Chaharshanbe Soori 2010 went on to become an important day in the history of the new Iranian revolution. Hundreds of thousands came out to give a political colour to this day. Neighbourhoods all over Tehran, Tabriz, Mashhad, Sanandaj, Shiraz, Isfahan, Ahvaz, Abadan, Rasht, Babolsar, Karaj, Khoramabad, Borojerd, Hamedan, Ilam, Oromiyeh, Bookan, Sardasht, Shahin Shahr, Najaf Abad and a lot of other cities were filled with people of all ages.
The people not only took part in a massive, euphoric festival of music and dancing (which is itself considered an evil by the Islamic Republic), but also shouted political slogans like “Death to the Dictator” and “Release Political Prisoners”. They also had a new material for their fires this year, pictures of Khamenei, the great dictator, which were burned in huge numbers.
Many activists and advanced layers within the movement may have been hoping for the new Iranian Year to start without an Islamic Republic in power or for Chaharshanbe Soori to be a day like Ashoora, a day of direct conflict and battle of the people against the regime. They may have been disappointed. But we must understand the particular moment, keep up morale, see the perspectives and look forward.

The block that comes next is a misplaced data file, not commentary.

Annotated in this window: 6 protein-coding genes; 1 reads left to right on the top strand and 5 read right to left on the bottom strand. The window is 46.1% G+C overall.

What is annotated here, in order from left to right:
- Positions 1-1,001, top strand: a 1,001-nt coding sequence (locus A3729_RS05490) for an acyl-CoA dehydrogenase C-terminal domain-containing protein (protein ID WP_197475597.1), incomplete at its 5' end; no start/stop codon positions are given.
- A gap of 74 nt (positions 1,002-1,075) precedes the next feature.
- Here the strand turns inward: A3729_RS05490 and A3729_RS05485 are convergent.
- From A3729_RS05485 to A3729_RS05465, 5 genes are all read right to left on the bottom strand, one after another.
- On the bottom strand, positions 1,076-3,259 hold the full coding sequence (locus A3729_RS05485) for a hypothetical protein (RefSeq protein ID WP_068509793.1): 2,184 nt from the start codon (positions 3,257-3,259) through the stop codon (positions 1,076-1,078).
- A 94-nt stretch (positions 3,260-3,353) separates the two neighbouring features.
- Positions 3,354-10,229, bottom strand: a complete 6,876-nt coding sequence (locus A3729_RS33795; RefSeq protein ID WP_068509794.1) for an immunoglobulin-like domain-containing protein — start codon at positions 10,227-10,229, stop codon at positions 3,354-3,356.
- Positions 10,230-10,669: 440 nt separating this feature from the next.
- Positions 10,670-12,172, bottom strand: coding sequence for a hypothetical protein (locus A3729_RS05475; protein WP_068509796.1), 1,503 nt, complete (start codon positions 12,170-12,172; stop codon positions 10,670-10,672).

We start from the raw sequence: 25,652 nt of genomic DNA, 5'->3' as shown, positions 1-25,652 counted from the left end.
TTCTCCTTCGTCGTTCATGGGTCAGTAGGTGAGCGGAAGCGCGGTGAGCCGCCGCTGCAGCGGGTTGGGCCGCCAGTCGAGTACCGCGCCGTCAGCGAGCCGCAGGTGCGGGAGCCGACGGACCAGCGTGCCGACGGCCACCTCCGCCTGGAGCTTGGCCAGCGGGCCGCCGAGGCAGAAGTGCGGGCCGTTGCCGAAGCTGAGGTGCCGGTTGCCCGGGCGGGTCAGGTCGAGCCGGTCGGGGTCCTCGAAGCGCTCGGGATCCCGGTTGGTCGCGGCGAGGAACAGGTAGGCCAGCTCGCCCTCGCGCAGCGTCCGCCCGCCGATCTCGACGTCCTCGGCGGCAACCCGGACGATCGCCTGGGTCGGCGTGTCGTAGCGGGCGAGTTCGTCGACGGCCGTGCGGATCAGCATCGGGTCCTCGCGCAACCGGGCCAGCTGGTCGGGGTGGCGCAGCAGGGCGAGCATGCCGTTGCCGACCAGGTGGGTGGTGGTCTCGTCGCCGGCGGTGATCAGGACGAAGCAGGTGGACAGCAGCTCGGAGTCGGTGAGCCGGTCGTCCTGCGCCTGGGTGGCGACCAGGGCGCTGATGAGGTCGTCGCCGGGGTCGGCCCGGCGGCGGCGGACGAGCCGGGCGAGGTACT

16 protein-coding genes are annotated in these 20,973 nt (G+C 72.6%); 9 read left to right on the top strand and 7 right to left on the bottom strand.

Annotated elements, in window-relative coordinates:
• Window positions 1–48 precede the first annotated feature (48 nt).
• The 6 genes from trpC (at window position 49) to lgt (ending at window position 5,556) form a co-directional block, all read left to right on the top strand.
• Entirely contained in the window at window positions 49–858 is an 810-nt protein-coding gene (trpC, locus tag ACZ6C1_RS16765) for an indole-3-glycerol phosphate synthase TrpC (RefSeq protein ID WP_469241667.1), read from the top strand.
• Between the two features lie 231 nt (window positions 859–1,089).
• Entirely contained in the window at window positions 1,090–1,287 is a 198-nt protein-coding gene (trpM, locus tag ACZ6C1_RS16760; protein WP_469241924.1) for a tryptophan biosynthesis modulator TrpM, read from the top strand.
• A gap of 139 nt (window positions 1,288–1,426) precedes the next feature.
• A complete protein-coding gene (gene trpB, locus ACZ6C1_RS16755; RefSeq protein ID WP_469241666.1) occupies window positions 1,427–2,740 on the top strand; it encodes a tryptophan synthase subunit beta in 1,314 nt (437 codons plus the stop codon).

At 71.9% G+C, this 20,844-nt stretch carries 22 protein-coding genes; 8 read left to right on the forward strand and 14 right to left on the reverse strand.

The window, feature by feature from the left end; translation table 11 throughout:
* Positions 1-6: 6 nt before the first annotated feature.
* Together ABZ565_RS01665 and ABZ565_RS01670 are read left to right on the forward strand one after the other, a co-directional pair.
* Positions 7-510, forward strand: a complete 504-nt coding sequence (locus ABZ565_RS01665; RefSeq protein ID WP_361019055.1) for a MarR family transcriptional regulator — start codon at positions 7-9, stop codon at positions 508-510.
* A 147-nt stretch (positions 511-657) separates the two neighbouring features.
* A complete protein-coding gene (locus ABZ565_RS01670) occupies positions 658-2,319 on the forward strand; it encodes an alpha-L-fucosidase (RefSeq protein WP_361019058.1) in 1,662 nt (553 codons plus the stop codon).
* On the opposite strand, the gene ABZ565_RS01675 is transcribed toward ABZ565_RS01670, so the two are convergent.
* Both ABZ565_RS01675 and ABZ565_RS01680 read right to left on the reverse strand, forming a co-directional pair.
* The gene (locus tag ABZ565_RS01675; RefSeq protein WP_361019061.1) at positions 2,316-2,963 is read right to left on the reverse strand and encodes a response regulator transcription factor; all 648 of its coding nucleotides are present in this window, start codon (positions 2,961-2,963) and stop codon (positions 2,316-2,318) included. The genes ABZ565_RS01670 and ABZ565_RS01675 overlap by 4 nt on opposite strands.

It is true that the regime may have imposed a temporary setback and retreat on the movement (compared to the militant days of struggle like December 26). But the revolution lives on, the movement is alive and this is not hard to see. We have repeatedly said that Iran will never be the same again – after the events in June last year and things cannot go back to the situation before summer 2009.
Could anyone, for instance, have predicted a year ago that in Chahrshanbe Soori 2010 thousands would be burning pictures of Khamenei and shouting “Death to the Dictator”? Chahrshanbe Soori 2010 was indeed one of “Dictator-burning”. People did not have the opportunity for a revolutionary offensive against the government, but they confirmed on the eve of the New Year their strong intention to fight this regime and bring it down.